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Turning It Around In Thailand

Thailand’s evolution from ganja gulag to cannabis tourism hotspot is remarkable but neighboring countries remain just as tyrannical about the plant as ever.




IN A THREE-WEEK stretch in Spring, Singaporean authorities executed two men for separate cannabis trafficking cases. On April 26, Singapore executed 46-year-old Tangaraju Suppiah by hanging for allegedly coordinating the trafficking of 1 kilogram of cannabis that he never actually had in his possession at any time. On May 17, the Southeast Asian
nation executed a 37-year-old man, whose family asked that he not be named, for trafficking 1.5 kilograms of cannabis.

Governments across Southeast and East Asia have long been notoriously brutal and authoritarian when it comes to meting out capital punishment for drug related offenses, including cannabis trafficking. Beyond Singapore, the death sentence for cannabis trafficking is still administered in Indonesia, as well as China, which leads all countries worldwide in capital punishment.

Thailand used to be one such country. Cannabis-related offenses came with stiff penalties up to and including capital punishment. Despite hundreds or even thousands of years of traditional cannabis use as medicine and food in Thai culture, the cultivation, possession, distribution and trafficking of the plant was punished harshly.

In 2018, Thai authorities changed course and legalized medical marijuana for adults. Last June, a recreational cannabis market was established in Thailand and I recently visited to participate in this booming green economy as a cannabis tourist.

Stoners Without Borders

The Thai cannabis market proof-of-concept is a huge step forward towards a more sensible and humane drug policy in Southeast Asia, where cannabis has been used traditionally by hill tribes and indigenous cultures for thousands of years.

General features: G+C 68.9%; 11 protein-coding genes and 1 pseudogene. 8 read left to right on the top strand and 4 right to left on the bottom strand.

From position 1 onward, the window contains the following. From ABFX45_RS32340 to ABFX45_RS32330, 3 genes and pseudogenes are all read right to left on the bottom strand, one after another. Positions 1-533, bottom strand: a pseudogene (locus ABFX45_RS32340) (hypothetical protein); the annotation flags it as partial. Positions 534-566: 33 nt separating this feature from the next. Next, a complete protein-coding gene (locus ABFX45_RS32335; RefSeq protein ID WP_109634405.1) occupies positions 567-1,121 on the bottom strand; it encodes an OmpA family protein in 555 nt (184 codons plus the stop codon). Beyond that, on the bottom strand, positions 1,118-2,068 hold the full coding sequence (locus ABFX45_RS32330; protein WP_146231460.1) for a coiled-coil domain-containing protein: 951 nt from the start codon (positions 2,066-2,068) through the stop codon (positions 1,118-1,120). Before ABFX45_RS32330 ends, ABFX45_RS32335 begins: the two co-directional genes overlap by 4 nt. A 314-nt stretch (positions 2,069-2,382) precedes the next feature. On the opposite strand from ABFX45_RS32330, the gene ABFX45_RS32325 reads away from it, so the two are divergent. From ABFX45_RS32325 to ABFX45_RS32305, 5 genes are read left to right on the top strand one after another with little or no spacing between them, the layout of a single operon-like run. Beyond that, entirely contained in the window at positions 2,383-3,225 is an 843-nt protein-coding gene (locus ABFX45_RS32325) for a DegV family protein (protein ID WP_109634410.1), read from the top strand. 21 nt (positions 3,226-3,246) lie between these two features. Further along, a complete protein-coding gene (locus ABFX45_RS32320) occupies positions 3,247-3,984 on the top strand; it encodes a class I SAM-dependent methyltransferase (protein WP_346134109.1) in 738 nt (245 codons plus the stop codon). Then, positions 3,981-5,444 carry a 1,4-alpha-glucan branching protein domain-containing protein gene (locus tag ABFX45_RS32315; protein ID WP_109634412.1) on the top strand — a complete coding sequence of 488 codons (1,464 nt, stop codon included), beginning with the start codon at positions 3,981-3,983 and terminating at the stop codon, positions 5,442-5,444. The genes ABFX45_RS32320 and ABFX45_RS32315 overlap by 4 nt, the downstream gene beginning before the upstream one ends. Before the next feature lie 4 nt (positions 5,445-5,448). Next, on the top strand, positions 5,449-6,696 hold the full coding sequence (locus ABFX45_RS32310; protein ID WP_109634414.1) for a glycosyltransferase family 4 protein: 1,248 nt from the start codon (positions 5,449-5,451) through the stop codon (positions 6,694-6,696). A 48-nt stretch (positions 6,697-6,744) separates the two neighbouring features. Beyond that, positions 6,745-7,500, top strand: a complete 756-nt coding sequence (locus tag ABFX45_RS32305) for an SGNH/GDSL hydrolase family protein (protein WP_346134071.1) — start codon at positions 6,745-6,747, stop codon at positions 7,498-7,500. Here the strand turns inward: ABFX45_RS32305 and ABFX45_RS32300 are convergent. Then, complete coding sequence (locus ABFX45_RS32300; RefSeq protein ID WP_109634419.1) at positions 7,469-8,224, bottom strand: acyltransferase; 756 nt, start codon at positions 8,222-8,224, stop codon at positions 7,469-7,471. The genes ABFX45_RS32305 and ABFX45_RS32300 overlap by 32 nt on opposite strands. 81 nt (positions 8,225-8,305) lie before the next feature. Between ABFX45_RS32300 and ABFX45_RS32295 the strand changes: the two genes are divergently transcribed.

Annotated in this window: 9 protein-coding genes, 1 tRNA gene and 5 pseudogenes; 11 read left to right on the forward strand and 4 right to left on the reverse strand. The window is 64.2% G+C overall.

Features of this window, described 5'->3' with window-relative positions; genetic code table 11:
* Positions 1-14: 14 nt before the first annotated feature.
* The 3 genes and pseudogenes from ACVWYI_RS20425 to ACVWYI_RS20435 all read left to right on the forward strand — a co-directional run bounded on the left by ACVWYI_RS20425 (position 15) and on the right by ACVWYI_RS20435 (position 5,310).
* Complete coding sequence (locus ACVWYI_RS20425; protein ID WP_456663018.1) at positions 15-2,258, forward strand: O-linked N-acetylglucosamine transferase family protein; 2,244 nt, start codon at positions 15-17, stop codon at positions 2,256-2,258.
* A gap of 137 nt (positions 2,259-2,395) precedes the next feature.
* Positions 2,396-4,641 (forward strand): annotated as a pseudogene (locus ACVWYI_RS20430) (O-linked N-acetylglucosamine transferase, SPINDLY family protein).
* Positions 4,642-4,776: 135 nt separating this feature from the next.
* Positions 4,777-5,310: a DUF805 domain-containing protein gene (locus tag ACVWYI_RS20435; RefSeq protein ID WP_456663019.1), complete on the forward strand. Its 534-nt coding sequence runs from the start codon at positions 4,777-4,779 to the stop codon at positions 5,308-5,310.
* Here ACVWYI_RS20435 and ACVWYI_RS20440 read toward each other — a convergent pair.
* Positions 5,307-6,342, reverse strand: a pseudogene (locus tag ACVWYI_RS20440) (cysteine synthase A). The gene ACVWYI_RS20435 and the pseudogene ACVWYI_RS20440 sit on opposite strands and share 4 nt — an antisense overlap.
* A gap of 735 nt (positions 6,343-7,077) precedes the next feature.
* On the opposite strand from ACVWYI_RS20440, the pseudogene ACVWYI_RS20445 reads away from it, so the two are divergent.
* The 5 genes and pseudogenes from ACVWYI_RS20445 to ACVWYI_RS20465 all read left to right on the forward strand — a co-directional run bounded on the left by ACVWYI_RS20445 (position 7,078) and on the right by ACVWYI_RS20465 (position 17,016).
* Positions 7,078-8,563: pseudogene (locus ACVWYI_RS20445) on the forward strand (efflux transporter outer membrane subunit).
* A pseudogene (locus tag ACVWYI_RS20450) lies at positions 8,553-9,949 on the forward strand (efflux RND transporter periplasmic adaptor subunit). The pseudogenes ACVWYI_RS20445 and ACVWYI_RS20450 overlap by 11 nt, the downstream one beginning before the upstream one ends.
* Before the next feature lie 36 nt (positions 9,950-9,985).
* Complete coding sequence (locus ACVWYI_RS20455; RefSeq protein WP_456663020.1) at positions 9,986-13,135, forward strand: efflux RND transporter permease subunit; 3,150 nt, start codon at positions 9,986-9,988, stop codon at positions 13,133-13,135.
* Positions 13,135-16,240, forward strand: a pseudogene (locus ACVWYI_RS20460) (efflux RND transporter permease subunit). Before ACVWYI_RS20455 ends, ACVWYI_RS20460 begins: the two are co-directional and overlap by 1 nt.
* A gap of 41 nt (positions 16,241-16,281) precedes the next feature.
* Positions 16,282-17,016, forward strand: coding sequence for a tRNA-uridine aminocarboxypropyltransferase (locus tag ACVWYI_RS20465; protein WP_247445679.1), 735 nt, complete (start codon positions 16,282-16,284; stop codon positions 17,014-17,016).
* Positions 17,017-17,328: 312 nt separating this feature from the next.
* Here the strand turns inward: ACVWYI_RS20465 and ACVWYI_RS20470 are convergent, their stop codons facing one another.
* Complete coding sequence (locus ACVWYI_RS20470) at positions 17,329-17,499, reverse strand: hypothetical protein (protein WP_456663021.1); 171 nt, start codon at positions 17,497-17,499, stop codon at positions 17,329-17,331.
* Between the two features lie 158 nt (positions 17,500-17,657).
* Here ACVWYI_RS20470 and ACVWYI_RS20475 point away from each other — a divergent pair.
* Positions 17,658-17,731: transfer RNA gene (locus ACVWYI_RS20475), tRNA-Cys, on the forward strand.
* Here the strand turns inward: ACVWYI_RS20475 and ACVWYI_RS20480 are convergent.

In Bangkok alone, there are over 1,000 cannabis dispensaries and related stores (See “Made in Thailand,” p60), as well as many more “under-the-table” storefronts and vendors. There is a booming gray market with many storefronts and street cart vendors operating openly and selling higher-THC strains and branded edibles.

I visited around a dozen dispensaries and purchased cannabis products in locations varying from a kiosk at the entrance to a crowded mall, in storefronts on a busy tourist walking street, at food stalls located in unassuming suburban neighborhoods, and even some CBD in a 7-11.

The numerous dispensaries that I came across mainly sold flower, with a couple of them offering edibles that were very low potency. The gummies I found typically had a dose range of 1.6-2mg of THC per gummy, as opposed to the 5-10mg+ one often sees at legal dispensaries in the United States. The unlicensed vendors were the only ones selling edibles with stronger potencies, such as 100mg cookies and brownies.

Major international cannabis brands have opened up shop across Thailand, signaling an opportunity for the Thai market to integrate into the global cannabis cultural fabric alongside highly established international brands like Cookies, while also maintaining its own homegrown identity.

420 Friendly?

The laws around cannabis consumption are still largely out of sync with the push towards a more tolerant approach to cannabis in Thai society. It’s illegal to smoke in the street and most dispensaries likewise don’t allow consumption. Many hotels and condos forbid cannabis smoking, leaving the main options for consumption to be select dispensaries and lenient bars, as well as the good old-fashioned clandestine approach in alleyways and on open rooftops.

Many local businesses have taken advantage of the cannabis tourism potential by offering infused massages and elevated dining experiences, though typically it’s just CBD on the menu.

Cannabis use in Thailand has been omnipresent forever despite its illegality, as any backpacker or rural Thai farming family can tell you. The stigma around the plant still lingers with the urban elite and the Thai middle class, but the move towards establishing a legal market is a huge step in the right direction.

As competing governmental and societal attitudes about cannabis and drug use continue to shape drug policy in Southeast Asia and beyond, demonstrating the social benefit and environmental sustainability of a legitimate and legal cannabis market falls upon all of us in the global cannabis community as a moral duty to uphold.

If we want a future in which cannabis entrepreneurship is rewarded as the gainful and responsible enterprise it is instead of being punished as an executable offense, then we must demonstrate through direct and clear action that integrating cannabis into mainstream society and reforming drug policy will immediately and indefinitely benefit society at large.

Dennis Walker is a multimedia journalist focusing on the emergent psychedelic industry and global cannabis travel and trends. He is the host and producer of Mycopreneur Podcast.



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